devos from the hill

The Most Annoying Word in the English Language

1 Comment

A devotional from Fred Carpenter…

It is the most annoying word in the English language,
but one of the most powerful in the Bible!

Every year, Marist College in New York conducts an opinion poll to determine what word or phrase Americans consider to be the most annoying*. For the past six years, “whatever” has topped the list.

Of course, inflection and context affect the meaning of “whatever”. But when this word is used as a holophrase (a single word sentence), the result is never edifying. It may be spoken in an argument to admit that you are wrong without admitting it, thus ending the argument. It may be said to convey and an attitude of indifference, apathy or disrespect. It is one sure way to kill a conversation, or perhaps escalate the tension in the room.

Use of the word, “whatever” can also be an indication of frustration. A person using this word may not see the value of being understood or understanding the other person. Or perhaps the path to achieve this goal just seems too difficult, if not impossible, or even painful. Communication is hard work!

In a culture where apathy, disrespect and the inability to communicate effectively and authentically is pervasive, it is easy to understand why the word “whatever” has become so commonplace. But what about a different context, one in which purpose, respect and meaningful communication are held as high values? Is there a higher purpose for this word?

Depending on the translation, the Bible uses the word “whatever” about 148 times. Never is it used with the meaning that has secured its place as the most annoying word in America. Often, it is used in God’s Word to describe something without limits.

For instance, in 1 Samuel 20:4, Jonathan expresses his total commitment to his friend, David, by saying “Whatever you say, I will do for you.” In other words, anything. Nothing is too much.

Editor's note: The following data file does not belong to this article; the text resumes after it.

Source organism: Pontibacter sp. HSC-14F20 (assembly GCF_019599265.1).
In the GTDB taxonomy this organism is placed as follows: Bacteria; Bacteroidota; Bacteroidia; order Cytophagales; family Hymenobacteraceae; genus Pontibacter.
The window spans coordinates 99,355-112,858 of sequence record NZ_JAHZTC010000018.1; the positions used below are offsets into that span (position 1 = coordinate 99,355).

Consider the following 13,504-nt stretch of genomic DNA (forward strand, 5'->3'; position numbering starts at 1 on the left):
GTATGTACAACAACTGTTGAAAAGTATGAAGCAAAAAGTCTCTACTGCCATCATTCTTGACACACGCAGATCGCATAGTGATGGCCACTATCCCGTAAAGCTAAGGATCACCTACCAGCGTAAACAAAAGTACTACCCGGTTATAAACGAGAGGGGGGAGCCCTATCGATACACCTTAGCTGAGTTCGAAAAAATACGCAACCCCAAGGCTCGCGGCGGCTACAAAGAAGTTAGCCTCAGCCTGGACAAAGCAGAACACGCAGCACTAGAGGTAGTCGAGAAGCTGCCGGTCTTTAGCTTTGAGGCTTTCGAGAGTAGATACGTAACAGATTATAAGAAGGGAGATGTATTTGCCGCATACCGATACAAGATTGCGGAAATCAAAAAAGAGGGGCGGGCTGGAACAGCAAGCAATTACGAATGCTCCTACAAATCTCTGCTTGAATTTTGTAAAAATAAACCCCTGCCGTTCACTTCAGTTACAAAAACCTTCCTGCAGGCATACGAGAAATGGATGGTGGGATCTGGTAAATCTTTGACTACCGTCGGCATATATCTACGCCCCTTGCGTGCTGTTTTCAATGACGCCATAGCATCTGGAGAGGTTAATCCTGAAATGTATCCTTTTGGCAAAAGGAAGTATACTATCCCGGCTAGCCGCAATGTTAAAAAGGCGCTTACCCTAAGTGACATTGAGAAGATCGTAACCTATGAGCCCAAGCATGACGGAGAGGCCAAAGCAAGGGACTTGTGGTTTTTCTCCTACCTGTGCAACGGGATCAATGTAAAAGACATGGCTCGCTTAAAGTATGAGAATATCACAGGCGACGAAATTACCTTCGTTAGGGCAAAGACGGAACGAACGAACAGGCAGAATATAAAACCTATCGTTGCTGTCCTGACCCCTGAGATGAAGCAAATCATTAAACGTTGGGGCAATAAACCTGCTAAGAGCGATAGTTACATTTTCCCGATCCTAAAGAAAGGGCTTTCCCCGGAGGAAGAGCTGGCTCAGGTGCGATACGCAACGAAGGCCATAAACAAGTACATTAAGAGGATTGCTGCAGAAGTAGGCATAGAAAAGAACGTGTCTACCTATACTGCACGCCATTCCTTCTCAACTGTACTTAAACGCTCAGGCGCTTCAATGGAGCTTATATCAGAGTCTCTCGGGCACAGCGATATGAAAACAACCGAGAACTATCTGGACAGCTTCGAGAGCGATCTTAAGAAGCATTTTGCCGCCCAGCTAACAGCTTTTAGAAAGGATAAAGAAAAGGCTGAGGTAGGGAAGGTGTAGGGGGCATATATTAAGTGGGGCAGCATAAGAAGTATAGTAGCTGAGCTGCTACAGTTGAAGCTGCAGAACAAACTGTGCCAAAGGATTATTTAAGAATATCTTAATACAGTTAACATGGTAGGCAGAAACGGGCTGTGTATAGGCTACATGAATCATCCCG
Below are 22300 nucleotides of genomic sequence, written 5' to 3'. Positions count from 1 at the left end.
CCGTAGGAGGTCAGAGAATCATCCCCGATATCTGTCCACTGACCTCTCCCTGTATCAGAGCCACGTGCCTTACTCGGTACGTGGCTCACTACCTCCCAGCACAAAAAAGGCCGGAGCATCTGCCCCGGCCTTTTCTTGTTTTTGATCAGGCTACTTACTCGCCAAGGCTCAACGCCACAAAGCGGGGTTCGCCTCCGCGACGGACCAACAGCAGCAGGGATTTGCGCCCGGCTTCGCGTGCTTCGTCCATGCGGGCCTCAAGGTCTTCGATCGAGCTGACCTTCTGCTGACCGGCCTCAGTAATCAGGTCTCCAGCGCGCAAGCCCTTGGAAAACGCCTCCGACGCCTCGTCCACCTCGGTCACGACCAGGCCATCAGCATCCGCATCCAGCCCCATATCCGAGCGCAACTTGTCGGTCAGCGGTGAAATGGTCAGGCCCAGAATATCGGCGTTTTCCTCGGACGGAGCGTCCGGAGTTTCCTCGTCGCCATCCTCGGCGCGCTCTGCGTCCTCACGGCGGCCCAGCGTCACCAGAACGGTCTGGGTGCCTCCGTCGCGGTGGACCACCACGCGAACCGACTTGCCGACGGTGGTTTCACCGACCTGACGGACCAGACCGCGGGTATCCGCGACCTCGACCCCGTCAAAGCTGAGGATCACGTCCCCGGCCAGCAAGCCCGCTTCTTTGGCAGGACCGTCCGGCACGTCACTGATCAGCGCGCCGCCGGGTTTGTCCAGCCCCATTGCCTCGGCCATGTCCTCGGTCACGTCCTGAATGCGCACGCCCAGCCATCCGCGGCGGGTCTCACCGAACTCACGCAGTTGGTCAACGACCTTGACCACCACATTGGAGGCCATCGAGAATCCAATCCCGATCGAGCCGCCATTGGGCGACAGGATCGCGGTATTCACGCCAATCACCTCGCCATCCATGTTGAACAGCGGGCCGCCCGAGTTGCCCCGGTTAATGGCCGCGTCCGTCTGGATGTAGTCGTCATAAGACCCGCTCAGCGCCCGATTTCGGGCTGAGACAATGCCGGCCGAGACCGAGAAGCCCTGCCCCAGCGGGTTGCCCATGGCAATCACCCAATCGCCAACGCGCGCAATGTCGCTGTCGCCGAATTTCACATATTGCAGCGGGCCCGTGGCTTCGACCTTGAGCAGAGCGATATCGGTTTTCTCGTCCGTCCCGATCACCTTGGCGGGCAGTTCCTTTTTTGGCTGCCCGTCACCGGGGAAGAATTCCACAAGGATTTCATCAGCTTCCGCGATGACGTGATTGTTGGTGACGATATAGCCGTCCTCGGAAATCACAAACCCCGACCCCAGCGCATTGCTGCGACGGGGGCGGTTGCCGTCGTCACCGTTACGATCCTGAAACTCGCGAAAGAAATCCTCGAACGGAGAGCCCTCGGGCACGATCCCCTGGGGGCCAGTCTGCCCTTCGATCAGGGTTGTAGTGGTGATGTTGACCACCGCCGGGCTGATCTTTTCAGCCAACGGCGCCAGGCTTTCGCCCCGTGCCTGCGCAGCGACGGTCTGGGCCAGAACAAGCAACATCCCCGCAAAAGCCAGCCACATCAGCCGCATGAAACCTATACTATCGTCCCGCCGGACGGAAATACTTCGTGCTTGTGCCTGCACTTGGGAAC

In John 15:7, Jesus says “If you abide in Me, and My words abide in you, ask whatever you wish, and it will be done for you.” What an invitation. You can almost picture Jesus with His arms open and outstretched saying, come, try me. You won’t be disappointed.

In Philippians 4:8, Paul wrote, “Finally, brethren, whatever is true, whatever is honorable, whatever is right, whatever is pure, whatever is lovely, whatever is of good repute, if there is any excellence and if anything worthy of praise, dwell on these things.” Paul is not using the using the word, “whatever” to communicate ambiguity. He is not saying we should dwell on just anything. He is saying we should dwell on these things, any and all of them.

A simple dictionary definition for the word “whatever” is “no matter what.”** Think about it. Words have power. “Whatever” could be the most annoying word in the English language, or it could be the simplest, most profound response to God that anyone could ever have. Whatever you ask Lord! Whatever it takes Lord! Whatever!

* http://maristpoll.marist.edu/1219-whatever-again/#sthash.ilgZC8KS.dpuf
** dictionary.com

One thought on “The Most Annoying Word in the English Language

  1. very good:) Phil. 4:8 thank you

Leave a Reply

Fill in your details below or click an icon to log in:

WordPress.com Logo

You are commenting using your WordPress.com account. Log Out / Change )

Twitter picture

You are commenting using your Twitter account. Log Out / Change )

Facebook photo

You are commenting using your Facebook account. Log Out / Change )

Google+ photo

You are commenting using your Google+ account. Log Out / Change )

Connecting to %s